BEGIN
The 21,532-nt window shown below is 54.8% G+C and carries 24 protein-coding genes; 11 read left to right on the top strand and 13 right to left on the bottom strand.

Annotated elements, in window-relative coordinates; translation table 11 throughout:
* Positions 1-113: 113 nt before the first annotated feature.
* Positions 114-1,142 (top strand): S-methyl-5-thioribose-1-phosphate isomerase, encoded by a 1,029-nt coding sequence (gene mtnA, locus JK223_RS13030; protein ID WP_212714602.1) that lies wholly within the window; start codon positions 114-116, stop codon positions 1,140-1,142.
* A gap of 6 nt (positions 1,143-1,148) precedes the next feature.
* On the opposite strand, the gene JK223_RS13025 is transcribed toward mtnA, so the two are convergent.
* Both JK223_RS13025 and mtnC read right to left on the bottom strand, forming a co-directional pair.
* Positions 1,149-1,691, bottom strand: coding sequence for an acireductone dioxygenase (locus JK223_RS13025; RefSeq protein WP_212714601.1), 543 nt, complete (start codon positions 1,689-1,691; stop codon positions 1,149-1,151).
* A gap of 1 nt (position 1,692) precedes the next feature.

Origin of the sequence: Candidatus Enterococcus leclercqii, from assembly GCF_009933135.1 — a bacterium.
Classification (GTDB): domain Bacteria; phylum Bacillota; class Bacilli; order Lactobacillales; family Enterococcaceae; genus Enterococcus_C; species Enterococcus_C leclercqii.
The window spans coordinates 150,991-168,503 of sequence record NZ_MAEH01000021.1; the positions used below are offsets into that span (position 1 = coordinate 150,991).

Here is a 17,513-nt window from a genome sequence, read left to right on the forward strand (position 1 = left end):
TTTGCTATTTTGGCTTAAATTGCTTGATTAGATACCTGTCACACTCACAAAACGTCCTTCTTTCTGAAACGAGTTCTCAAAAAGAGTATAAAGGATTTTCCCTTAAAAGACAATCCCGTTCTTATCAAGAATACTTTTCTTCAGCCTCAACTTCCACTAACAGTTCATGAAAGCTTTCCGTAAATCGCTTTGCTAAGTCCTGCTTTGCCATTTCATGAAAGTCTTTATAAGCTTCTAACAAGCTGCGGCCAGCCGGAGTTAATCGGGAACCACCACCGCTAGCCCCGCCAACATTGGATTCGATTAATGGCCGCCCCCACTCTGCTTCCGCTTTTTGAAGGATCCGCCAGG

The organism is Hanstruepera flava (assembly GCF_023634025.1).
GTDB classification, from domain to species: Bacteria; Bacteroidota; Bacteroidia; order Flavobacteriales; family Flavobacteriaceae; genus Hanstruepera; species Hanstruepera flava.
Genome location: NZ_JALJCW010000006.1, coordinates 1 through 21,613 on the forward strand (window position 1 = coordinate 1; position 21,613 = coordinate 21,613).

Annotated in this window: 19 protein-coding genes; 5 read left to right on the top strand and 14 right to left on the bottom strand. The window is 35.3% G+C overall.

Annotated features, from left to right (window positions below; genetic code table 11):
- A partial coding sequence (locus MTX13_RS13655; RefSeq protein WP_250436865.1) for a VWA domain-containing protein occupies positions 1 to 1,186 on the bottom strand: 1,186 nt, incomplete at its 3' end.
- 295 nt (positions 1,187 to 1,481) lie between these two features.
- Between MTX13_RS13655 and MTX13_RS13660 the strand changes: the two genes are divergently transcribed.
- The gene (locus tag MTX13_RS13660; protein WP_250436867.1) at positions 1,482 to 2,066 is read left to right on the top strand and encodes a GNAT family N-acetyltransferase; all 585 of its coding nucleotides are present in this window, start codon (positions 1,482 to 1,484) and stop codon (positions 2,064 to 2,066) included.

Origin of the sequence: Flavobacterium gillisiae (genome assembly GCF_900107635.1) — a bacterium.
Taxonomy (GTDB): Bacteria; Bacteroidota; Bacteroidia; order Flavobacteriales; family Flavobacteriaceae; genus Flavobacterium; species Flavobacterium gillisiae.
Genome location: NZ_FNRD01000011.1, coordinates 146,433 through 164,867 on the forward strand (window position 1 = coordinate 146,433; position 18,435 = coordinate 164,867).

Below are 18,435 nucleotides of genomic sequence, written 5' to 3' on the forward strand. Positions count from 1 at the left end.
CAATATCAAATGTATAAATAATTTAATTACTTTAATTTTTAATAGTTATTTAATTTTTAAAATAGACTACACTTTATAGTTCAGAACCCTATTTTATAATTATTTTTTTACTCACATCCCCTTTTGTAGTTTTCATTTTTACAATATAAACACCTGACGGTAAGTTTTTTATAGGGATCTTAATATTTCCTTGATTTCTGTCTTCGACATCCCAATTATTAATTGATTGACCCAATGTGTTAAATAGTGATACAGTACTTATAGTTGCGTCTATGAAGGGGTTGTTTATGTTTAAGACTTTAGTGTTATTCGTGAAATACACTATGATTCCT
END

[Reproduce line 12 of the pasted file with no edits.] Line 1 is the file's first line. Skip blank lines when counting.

The window spans coordinates 150,991-168,503 of sequence record NZ_MAEH01000021.1; the positions used below are offsets into that span (position 1 = coordinate 150,991).